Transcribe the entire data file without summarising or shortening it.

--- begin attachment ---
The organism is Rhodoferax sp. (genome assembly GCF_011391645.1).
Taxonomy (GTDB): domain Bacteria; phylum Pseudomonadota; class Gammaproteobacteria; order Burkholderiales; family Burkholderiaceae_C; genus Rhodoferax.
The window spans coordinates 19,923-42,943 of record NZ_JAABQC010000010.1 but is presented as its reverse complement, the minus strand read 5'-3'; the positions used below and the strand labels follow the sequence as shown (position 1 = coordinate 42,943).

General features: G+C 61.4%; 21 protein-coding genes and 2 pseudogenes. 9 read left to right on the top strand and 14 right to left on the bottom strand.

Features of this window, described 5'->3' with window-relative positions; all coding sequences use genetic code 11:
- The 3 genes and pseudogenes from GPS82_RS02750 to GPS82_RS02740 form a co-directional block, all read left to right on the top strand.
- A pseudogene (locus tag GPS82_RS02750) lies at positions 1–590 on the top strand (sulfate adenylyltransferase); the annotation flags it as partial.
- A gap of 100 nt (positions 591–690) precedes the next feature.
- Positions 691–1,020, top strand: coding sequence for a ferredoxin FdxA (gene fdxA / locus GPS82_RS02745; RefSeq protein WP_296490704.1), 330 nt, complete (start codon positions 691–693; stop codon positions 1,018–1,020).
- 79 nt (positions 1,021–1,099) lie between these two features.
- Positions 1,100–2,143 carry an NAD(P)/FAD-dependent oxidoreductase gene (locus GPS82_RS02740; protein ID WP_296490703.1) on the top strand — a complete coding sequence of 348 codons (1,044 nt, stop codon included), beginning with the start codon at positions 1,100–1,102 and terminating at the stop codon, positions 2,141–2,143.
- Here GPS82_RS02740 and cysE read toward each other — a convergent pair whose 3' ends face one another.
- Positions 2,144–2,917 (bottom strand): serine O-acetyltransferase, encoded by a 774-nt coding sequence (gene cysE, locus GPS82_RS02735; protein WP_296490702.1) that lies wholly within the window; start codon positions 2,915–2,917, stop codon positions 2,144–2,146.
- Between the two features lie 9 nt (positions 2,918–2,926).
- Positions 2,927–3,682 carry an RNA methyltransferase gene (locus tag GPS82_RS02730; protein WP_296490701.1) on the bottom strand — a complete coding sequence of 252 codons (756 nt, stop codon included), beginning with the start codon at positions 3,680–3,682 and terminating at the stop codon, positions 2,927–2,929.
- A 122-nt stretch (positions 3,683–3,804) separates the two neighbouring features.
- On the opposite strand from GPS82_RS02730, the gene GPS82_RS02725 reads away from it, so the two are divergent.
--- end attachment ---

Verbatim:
The organism is Rhodoferax sp. (genome assembly GCF_011391645.1).
Taxonomy (GTDB): domain Bacteria; phylum Pseudomonadota; class Gammaproteobacteria; order Burkholderiales; family Burkholderiaceae_C; genus Rhodoferax.
The window spans coordinates 19,923-42,943 of record NZ_JAABQC010000010.1 but is presented as its reverse complement, the minus strand read 5'-3'; the positions used below and the strand labels follow the sequence as shown (position 1 = coordinate 42,943).

General features: G+C 61.4%; 21 protein-coding genes and 2 pseudogenes. 9 read left to right on the top strand and 14 right to left on the bottom strand.

Features of this window, described 5'->3' with window-relative positions; all coding sequences use genetic code 11:
- The 3 genes and pseudogenes from GPS82_RS02750 to GPS82_RS02740 form a co-directional block, all read left to right on the top strand.
- A pseudogene (locus tag GPS82_RS02750) lies at positions 1–590 on the top strand (sulfate adenylyltransferase); the annotation flags it as partial.
- A gap of 100 nt (positions 591–690) precedes the next feature.
- Positions 691–1,020, top strand: coding sequence for a ferredoxin FdxA (gene fdxA / locus GPS82_RS02745; RefSeq protein WP_296490704.1), 330 nt, complete (start codon positions 691–693; stop codon positions 1,018–1,020).
- 79 nt (positions 1,021–1,099) lie between these two features.
- Positions 1,100–2,143 carry an NAD(P)/FAD-dependent oxidoreductase gene (locus GPS82_RS02740; protein ID WP_296490703.1) on the top strand — a complete coding sequence of 348 codons (1,044 nt, stop codon included), beginning with the start codon at positions 1,100–1,102 and terminating at the stop codon, positions 2,141–2,143.
- Here GPS82_RS02740 and cysE read toward each other — a convergent pair whose 3' ends face one another.
- Positions 2,144–2,917 (bottom strand): serine O-acetyltransferase, encoded by a 774-nt coding sequence (gene cysE, locus GPS82_RS02735; protein WP_296490702.1) that lies wholly within the window; start codon positions 2,915–2,917, stop codon positions 2,144–2,146.
- Between the two features lie 9 nt (positions 2,918–2,926).
- Positions 2,927–3,682 carry an RNA methyltransferase gene (locus tag GPS82_RS02730; protein WP_296490701.1) on the bottom strand — a complete coding sequence of 252 codons (756 nt, stop codon included), beginning with the start codon at positions 3,680–3,682 and terminating at the stop codon, positions 2,927–2,929.
- A 122-nt stretch (positions 3,683–3,804) separates the two neighbouring features.
- On the opposite strand from GPS82_RS02730, the gene GPS82_RS02725 reads away from it, so the two are divergent.